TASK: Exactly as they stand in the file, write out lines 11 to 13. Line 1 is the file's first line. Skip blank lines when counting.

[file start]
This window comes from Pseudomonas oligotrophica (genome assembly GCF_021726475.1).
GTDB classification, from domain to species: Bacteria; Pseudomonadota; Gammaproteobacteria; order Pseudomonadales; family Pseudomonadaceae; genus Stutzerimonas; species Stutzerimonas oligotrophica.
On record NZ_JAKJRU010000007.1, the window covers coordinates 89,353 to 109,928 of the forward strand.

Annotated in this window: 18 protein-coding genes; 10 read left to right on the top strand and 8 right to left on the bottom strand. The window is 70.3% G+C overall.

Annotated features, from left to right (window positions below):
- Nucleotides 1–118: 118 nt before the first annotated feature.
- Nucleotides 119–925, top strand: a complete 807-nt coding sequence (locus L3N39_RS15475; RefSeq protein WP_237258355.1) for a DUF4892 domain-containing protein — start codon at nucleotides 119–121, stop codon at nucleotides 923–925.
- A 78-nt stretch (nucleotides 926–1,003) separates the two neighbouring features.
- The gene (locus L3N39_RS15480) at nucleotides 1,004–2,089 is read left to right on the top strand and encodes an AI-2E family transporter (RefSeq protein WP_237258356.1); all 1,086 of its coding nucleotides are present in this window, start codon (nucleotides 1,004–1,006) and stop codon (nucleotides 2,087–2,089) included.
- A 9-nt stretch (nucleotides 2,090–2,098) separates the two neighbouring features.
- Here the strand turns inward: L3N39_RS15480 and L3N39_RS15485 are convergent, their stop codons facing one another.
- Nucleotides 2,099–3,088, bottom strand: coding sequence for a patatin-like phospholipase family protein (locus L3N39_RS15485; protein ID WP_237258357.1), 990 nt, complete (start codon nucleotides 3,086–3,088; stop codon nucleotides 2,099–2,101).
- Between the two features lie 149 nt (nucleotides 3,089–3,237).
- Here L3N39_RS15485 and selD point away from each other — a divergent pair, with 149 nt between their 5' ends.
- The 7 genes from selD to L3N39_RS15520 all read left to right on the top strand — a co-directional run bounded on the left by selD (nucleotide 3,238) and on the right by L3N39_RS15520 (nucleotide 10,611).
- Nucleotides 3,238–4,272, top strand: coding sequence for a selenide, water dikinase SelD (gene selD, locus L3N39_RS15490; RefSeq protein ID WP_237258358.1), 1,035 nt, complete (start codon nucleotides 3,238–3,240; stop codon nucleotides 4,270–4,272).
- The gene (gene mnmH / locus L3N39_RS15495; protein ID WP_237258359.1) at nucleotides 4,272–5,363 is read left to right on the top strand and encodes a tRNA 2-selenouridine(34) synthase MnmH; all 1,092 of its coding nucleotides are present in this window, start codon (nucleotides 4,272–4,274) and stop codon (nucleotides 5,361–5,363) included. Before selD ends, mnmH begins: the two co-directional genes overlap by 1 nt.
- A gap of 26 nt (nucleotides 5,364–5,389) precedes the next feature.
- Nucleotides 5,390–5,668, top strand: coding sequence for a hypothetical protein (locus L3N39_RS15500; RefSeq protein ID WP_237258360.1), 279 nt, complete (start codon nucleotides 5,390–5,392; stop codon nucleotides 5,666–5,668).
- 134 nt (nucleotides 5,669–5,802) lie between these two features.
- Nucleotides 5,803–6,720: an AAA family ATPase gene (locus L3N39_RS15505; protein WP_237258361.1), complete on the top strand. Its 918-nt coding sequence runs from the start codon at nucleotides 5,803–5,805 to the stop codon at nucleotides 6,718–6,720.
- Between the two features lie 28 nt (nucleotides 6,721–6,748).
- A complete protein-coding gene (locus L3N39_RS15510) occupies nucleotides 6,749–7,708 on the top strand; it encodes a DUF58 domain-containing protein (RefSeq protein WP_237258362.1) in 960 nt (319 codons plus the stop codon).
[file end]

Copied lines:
- Here the strand turns inward: L3N39_RS15480 and L3N39_RS15485 are convergent, their stop codons facing one another.
- Nucleotides 2,099–3,088, bottom strand: coding sequence for a patatin-like phospholipase family protein (locus L3N39_RS15485; protein ID WP_237258357.1), 990 nt, complete (start codon nucleotides 3,086–3,088; stop codon nucleotides 2,099–2,101).
- Between the two features lie 149 nt (nucleotides 3,089–3,237).